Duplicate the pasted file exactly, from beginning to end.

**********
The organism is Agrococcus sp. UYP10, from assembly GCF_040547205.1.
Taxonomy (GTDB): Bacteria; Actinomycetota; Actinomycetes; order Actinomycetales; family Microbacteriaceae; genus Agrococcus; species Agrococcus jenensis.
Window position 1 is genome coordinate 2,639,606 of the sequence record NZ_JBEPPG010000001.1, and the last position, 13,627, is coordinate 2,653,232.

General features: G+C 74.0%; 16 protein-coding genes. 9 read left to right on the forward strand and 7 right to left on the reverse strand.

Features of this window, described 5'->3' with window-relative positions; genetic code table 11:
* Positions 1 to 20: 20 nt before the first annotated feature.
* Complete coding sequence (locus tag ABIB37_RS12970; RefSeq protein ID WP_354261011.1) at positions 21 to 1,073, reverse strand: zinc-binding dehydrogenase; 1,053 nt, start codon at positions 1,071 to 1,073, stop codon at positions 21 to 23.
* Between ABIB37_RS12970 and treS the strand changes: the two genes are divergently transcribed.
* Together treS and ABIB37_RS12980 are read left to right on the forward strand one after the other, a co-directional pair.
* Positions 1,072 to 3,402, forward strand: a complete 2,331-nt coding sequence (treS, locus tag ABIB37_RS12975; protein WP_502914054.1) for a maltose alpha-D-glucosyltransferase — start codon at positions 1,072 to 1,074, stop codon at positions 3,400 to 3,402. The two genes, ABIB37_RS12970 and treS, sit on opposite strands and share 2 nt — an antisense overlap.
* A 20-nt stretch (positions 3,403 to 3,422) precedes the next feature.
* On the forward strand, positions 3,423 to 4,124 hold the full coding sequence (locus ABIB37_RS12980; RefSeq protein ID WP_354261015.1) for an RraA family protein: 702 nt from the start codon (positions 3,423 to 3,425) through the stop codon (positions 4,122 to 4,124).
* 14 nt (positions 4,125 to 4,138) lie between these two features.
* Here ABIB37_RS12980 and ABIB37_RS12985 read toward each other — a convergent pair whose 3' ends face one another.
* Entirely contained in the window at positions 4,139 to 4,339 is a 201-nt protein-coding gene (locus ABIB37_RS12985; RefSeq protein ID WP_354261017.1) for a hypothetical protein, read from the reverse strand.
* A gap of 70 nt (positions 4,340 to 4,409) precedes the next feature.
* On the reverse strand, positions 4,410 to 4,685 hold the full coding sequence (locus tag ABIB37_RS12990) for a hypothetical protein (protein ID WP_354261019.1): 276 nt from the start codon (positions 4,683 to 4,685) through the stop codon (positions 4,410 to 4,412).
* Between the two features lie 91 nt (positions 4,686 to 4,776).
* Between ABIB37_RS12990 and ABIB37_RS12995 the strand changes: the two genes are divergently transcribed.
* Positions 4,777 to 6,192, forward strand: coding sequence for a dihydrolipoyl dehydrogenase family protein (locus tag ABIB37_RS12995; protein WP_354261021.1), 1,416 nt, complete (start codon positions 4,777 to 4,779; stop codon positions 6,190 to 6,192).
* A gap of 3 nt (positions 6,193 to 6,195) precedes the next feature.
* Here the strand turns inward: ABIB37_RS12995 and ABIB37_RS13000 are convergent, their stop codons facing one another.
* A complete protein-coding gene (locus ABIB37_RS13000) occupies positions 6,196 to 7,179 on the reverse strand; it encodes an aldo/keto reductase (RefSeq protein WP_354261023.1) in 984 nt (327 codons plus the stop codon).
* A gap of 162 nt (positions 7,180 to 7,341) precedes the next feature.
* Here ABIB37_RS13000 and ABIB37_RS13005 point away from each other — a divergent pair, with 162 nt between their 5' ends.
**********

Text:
The organism is Agrococcus sp. UYP10, from assembly GCF_040547205.1.
Taxonomy (GTDB): Bacteria; Actinomycetota; Actinomycetes; order Actinomycetales; family Microbacteriaceae; genus Agrococcus; species Agrococcus jenensis.
Window position 1 is genome coordinate 2,639,606 of the sequence record NZ_JBEPPG010000001.1, and the last position, 13,627, is coordinate 2,653,232.

General features: G+C 74.0%; 16 protein-coding genes. 9 read left to right on the forward strand and 7 right to left on the reverse strand.

Features of this window, described 5'->3' with window-relative positions; genetic code table 11:
* Positions 1 to 20: 20 nt before the first annotated feature.
* Complete coding sequence (locus tag ABIB37_RS12970; RefSeq protein ID WP_354261011.1) at positions 21 to 1,073, reverse strand: zinc-binding dehydrogenase; 1,053 nt, start codon at positions 1,071 to 1,073, stop codon at positions 21 to 23.
* Between ABIB37_RS12970 and treS the strand changes: the two genes are divergently transcribed.
* Together treS and ABIB37_RS12980 are read left to right on the forward strand one after the other, a co-directional pair.
* Positions 1,072 to 3,402, forward strand: a complete 2,331-nt coding sequence (treS, locus tag ABIB37_RS12975; protein WP_502914054.1) for a maltose alpha-D-glucosyltransferase — start codon at positions 1,072 to 1,074, stop codon at positions 3,400 to 3,402. The two genes, ABIB37_RS12970 and treS, sit on opposite strands and share 2 nt — an antisense overlap.
* A 20-nt stretch (positions 3,403 to 3,422) precedes the next feature.
* On the forward strand, positions 3,423 to 4,124 hold the full coding sequence (locus ABIB37_RS12980; RefSeq protein ID WP_354261015.1) for an RraA family protein: 702 nt from the start codon (positions 3,423 to 3,425) through the stop codon (positions 4,122 to 4,124).
* 14 nt (positions 4,125 to 4,138) lie between these two features.
* Here ABIB37_RS12980 and ABIB37_RS12985 read toward each other — a convergent pair whose 3' ends face one another.
* Entirely contained in the window at positions 4,139 to 4,339 is a 201-nt protein-coding gene (locus ABIB37_RS12985; RefSeq protein ID WP_354261017.1) for a hypothetical protein, read from the reverse strand.
* A gap of 70 nt (positions 4,340 to 4,409) precedes the next feature.
* On the reverse strand, positions 4,410 to 4,685 hold the full coding sequence (locus tag ABIB37_RS12990) for a hypothetical protein (protein ID WP_354261019.1): 276 nt from the start codon (positions 4,683 to 4,685) through the stop codon (positions 4,410 to 4,412).
* Between the two features lie 91 nt (positions 4,686 to 4,776).
* Between ABIB37_RS12990 and ABIB37_RS12995 the strand changes: the two genes are divergently transcribed.
* Positions 4,777 to 6,192, forward strand: coding sequence for a dihydrolipoyl dehydrogenase family protein (locus tag ABIB37_RS12995; protein WP_354261021.1), 1,416 nt, complete (start codon positions 4,777 to 4,779; stop codon positions 6,190 to 6,192).
* A gap of 3 nt (positions 6,193 to 6,195) precedes the next feature.
* Here the strand turns inward: ABIB37_RS12995 and ABIB37_RS13000 are convergent, their stop codons facing one another.
* A complete protein-coding gene (locus ABIB37_RS13000) occupies positions 6,196 to 7,179 on the reverse strand; it encodes an aldo/keto reductase (RefSeq protein WP_354261023.1) in 984 nt (327 codons plus the stop codon).
* A gap of 162 nt (positions 7,180 to 7,341) precedes the next feature.
* Here ABIB37_RS13000 and ABIB37_RS13005 point away from each other — a divergent pair, with 162 nt between their 5' ends.